The only way to protect images (completely) on the web is to not put them there in the first place. Bad solution. If you are a professional you cannot sell very well this way. If you are an amateur you cannot share this way. If you are a camera club you cannot attract new members this way.
The partial solution is to only put up relatively low resolution images. I am bold and post images with a maximum dimension (either height or width) of 600 pixels. You can still (if you are good with Adobe PhotoShop) create a half-way decent 8x10 photo from that. I would not be satisfied with the resulting 8x10, nor would anyone who really appreciates a sharp image. Bottom line here: if you are paranoid about your images getting stolen, do not put up anything larger than 300 pixels in the longest dimension. If you want to share (or sell), post images in the vicinity of 600 pixels in the largest dimension.
Some people put a copyright symbol and statement in their images. I personally believe that in most cases this is a waste of time to stop theft. It detracts markedly from the image. It does stop people who are honest, but they are unlikely to steal the image in the first place. It does stop people who are computer-illiterate. But anyone adept with Adobe PhotoShop can take a really complex image with a huge copyright notice on it, and eradicate the copyright mark in just a few minutes. The result will not be perfect, but it will certainly look as good as the original image, and better than the original image with a copyright mark on it. The one time you might want to add a copyright to an image is if you would actually sue someone who used it. Lawyers and all. Few of us would bother.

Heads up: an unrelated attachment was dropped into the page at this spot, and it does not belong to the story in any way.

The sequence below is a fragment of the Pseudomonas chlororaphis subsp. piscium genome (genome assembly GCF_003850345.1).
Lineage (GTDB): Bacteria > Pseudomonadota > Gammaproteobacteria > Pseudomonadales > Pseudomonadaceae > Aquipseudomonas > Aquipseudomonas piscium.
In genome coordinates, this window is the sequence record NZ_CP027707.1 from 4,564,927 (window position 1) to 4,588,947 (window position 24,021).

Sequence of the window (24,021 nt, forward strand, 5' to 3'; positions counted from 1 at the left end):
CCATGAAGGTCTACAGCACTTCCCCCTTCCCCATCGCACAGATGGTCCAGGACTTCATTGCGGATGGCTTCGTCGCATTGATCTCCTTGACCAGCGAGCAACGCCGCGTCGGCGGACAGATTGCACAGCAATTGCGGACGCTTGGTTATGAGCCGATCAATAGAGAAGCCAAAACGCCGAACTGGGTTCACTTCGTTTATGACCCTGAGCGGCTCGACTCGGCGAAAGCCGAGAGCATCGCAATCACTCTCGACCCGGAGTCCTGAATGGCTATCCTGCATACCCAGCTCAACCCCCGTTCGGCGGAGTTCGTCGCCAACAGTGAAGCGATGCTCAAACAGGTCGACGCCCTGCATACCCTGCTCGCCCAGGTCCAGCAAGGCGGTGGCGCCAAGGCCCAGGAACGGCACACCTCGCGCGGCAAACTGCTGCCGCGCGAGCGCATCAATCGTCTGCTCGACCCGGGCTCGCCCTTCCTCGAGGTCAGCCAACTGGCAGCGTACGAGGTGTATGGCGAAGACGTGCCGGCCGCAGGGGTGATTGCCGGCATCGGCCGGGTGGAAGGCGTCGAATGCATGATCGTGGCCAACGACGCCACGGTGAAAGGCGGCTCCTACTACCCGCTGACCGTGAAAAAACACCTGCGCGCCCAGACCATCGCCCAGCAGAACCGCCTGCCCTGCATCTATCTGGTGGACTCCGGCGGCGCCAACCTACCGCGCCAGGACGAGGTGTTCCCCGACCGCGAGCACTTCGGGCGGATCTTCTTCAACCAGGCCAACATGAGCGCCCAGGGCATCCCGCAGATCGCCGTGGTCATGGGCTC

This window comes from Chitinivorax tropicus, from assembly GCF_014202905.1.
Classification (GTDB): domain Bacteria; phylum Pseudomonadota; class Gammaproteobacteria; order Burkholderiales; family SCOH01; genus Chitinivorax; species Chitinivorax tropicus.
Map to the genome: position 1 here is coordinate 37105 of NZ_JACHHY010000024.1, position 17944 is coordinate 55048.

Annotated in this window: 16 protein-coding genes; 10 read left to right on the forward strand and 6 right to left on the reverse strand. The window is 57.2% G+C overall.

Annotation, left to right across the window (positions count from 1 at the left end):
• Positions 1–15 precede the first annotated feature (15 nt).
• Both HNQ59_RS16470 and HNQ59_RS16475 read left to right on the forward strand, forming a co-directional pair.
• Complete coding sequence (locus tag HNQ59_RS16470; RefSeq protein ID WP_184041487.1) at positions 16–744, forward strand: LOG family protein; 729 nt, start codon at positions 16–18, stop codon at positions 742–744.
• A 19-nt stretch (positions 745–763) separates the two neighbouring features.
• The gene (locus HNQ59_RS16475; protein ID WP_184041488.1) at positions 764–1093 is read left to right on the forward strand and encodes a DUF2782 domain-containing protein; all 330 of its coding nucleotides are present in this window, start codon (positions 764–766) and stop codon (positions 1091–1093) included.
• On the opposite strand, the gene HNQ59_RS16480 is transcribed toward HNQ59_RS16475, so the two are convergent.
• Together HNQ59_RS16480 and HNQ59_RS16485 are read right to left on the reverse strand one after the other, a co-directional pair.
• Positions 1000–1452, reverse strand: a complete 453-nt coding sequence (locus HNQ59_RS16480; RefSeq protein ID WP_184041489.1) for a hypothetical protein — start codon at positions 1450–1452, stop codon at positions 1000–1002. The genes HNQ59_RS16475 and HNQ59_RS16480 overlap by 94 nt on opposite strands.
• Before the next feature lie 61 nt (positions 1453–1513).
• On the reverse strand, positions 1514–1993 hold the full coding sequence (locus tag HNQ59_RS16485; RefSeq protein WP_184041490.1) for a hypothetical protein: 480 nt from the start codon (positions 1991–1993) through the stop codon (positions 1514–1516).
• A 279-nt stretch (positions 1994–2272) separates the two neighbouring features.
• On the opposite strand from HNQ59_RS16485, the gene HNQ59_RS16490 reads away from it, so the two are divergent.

Here is the secret that means you cannot protect an image except by not posting it: all the computer-savvy person needs to do is use a screen-save (aka Print Screen), and paste it into a blank (new) Adobe PhotoShop image that is the same pixel-dimension as the computer screen. Then you crop out the image you want, process it, and print it. This cannot be stopped except by not posting the image on the internet at all! Nor can someone photographing the computer screen be stopped, although the results here are a bit less satisfactory than just doing a print screen command.
For my personal website, if someone wants the images (and if 600 pixels in the maximum dimension is sufficient for them) then they are able to steal my images. Sharing is more important to me than preventing the thefts that likely occur. I have had several people ask to use my photos, and I always say yes, but not for profit. By the way, the images I compete at camera club are 1400x1050 pixels for digital, and 2200 by 3300 pixels for slides. The images I use for prints are 4200x3300 pixels.